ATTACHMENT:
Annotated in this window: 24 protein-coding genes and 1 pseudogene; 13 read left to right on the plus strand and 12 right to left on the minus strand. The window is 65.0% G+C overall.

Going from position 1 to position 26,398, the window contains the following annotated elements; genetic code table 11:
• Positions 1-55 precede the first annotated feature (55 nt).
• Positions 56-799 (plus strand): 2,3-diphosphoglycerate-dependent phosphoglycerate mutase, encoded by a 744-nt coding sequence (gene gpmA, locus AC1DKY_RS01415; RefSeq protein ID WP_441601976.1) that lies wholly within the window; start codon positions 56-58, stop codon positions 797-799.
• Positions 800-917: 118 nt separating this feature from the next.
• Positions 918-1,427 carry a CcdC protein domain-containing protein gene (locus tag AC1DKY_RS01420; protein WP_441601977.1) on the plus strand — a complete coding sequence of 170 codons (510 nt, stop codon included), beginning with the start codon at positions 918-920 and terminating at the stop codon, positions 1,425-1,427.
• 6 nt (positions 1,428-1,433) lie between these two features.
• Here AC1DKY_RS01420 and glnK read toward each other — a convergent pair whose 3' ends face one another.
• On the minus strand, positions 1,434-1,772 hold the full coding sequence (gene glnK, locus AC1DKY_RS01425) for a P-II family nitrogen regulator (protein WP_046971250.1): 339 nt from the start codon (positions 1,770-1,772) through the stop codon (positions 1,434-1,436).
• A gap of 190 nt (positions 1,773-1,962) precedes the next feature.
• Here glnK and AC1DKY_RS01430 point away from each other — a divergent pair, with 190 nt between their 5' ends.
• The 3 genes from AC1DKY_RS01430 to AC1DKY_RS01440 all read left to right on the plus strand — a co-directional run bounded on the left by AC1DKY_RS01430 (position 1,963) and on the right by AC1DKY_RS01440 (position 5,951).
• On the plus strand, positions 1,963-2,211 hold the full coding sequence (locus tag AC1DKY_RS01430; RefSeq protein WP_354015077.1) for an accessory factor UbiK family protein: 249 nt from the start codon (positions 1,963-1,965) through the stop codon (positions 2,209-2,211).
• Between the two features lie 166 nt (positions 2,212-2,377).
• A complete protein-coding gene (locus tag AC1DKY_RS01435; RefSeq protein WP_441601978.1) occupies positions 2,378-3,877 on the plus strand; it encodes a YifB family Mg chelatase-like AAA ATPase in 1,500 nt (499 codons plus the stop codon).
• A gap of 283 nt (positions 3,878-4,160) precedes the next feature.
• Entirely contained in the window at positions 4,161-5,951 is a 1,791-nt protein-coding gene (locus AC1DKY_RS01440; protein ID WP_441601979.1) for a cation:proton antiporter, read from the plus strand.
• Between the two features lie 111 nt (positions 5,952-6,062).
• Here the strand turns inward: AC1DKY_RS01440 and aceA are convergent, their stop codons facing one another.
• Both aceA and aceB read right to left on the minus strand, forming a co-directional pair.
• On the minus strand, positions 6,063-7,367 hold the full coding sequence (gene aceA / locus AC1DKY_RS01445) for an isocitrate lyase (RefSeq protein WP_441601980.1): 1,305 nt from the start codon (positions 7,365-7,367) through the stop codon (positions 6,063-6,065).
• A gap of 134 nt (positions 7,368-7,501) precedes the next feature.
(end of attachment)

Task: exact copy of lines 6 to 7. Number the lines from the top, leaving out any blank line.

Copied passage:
• Positions 918-1,427 carry a CcdC protein domain-containing protein gene (locus tag AC1DKY_RS01420; protein WP_441601977.1) on the plus strand — a complete coding sequence of 170 codons (510 nt, stop codon included), beginning with the start codon at positions 918-920 and terminating at the stop codon, positions 1,425-1,427.
• 6 nt (positions 1,428-1,433) lie between these two features.